California Cuts Water to More Farmers as Drought EscalatesAlison Vekshin
California farmers who’ve held rights to siphon water from two key rivers in the state’s Central Valley for more than 100 years have been ordered to cut back as one of the most severe droughts in state history intensifies.
About 100 senior water rights holders with claims dating back to 1903 will have to stop pumping from the San Joaquin and Sacramento watersheds and surrounding delta to ensure those with even older rights have enough, the State Water Resources Control Board said Friday in a news release.
“The senior water rights affected by today’s notice add to the growing number of water rights restricted by the state’s ongoing drought as demand far outstrips supply in key California watersheds,” the agency said in the release.
The action is the latest by state officials to conserve water as a record-setting drought grips the most populous U.S. state for a fourth year. California’s $43 billion agriculture industry consumes about 80 percent of the water used by people in the state and has experienced the worst effects of the arid conditions. Farmers have been forced to fallow thousands of acres of land, dig new wells and buy water from other farmers.
California’s water rights are based on a system of seniority that dates back to the Gold Rush era when settlers staked their claims along California’s rivers. Today, those claims still determine who gets priority access, a structure that creates winners and losers in a drought.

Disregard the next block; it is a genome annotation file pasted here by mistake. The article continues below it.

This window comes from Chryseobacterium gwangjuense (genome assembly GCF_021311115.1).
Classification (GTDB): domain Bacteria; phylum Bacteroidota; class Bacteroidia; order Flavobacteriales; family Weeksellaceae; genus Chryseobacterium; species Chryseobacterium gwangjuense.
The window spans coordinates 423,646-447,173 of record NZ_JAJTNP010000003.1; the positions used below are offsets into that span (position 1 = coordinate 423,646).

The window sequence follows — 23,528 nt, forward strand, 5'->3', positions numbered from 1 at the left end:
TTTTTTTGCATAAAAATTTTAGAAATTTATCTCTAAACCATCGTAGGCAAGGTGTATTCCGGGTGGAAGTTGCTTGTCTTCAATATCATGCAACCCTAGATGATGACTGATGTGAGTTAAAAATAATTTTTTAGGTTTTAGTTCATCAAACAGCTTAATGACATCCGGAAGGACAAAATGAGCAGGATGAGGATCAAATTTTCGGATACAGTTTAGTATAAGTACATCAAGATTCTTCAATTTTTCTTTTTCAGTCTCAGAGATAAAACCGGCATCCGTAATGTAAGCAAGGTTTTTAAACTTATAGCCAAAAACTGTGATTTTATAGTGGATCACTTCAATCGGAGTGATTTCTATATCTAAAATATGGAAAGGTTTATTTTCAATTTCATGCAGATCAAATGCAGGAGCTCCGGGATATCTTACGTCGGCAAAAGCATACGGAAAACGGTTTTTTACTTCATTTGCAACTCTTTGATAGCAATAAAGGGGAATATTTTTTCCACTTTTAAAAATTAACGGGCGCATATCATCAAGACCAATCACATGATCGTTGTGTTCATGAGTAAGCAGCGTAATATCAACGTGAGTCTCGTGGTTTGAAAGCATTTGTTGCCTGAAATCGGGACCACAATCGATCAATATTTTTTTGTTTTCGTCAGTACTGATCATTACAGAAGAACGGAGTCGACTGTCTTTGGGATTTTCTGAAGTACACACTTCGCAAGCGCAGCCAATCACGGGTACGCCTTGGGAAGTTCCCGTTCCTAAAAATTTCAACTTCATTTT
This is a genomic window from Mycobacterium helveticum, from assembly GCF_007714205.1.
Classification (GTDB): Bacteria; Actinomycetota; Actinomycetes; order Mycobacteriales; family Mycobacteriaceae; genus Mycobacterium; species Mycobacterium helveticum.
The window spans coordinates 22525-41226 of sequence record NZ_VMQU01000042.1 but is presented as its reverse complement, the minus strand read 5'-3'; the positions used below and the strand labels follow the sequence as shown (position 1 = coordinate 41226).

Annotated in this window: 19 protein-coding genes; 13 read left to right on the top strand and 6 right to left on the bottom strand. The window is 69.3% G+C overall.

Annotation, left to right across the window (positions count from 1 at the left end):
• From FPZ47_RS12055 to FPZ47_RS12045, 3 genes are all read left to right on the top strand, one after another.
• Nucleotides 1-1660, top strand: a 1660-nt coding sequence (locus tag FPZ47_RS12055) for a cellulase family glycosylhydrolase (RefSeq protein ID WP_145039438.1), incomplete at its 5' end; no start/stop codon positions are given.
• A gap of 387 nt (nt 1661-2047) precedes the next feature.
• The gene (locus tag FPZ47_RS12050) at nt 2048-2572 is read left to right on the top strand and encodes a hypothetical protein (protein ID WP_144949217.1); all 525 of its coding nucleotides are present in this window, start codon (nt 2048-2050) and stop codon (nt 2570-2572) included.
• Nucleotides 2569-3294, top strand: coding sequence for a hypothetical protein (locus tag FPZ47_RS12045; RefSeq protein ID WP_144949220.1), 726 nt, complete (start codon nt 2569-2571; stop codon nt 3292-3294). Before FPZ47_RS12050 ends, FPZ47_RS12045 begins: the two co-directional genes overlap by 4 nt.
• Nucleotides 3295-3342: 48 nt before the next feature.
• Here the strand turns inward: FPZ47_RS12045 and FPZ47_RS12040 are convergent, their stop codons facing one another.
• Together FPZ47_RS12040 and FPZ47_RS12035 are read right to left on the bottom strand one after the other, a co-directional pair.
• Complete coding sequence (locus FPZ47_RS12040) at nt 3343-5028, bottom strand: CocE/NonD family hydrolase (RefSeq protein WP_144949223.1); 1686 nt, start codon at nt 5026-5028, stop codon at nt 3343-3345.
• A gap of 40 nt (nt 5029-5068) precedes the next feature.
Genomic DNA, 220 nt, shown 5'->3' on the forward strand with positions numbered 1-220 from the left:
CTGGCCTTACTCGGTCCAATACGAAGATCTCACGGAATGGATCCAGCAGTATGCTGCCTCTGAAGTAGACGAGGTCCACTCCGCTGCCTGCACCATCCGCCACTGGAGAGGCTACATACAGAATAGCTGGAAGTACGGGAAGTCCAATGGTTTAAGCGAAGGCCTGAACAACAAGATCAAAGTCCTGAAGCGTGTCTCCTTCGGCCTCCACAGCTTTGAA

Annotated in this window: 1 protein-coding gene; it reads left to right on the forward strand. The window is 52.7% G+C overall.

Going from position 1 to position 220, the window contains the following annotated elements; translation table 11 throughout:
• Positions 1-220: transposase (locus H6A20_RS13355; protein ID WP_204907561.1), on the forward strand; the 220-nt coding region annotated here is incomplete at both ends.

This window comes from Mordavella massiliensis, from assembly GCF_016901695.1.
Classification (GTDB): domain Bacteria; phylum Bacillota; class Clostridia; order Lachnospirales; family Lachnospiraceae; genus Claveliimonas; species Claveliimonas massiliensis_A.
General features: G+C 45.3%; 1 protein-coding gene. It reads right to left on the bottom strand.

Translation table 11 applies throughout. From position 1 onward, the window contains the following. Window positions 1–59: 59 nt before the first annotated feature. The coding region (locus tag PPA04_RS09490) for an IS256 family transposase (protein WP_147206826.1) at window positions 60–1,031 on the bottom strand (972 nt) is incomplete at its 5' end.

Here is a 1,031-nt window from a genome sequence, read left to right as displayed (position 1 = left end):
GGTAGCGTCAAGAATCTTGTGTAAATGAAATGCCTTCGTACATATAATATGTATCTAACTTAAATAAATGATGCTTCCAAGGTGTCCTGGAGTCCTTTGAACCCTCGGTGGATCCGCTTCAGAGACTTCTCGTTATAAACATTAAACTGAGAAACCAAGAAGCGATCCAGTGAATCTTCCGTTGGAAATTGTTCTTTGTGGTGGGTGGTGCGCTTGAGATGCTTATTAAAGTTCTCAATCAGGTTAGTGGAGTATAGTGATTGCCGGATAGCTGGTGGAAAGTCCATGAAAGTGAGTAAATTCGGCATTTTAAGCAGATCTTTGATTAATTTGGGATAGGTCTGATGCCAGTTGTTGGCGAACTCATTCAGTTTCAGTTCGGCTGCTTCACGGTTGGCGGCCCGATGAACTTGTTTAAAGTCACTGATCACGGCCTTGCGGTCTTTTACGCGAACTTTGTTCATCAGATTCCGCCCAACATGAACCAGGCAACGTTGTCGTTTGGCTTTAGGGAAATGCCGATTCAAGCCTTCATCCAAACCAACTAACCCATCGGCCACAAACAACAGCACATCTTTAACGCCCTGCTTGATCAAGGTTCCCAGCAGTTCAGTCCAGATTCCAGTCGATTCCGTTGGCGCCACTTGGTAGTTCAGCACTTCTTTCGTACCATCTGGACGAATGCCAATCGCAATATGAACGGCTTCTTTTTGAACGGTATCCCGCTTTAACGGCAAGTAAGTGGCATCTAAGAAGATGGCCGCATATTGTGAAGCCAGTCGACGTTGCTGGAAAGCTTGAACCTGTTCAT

Violators will face daily fines of as much as $1,000 and $2,500 per acre-foot of water diverted unlawfully, according to state water officials.
President Barack Obama on Friday promised another $110 million in drought and wildfire aid to farmers and communities in western U.S. states, including $18 million to provide jobs to California workers displaced by the water shortage.
“The drought has caused more than half a million acres to be fallowed and thousands of farm jobs to disappear,” California Governor Jerry Brown, a Democrat, said Friday in a news release.
Agriculture will suffer an estimated $2.7 billion in losses and about 18,600 job cuts as a result of the drought, according to a May report from the University of California at Davis.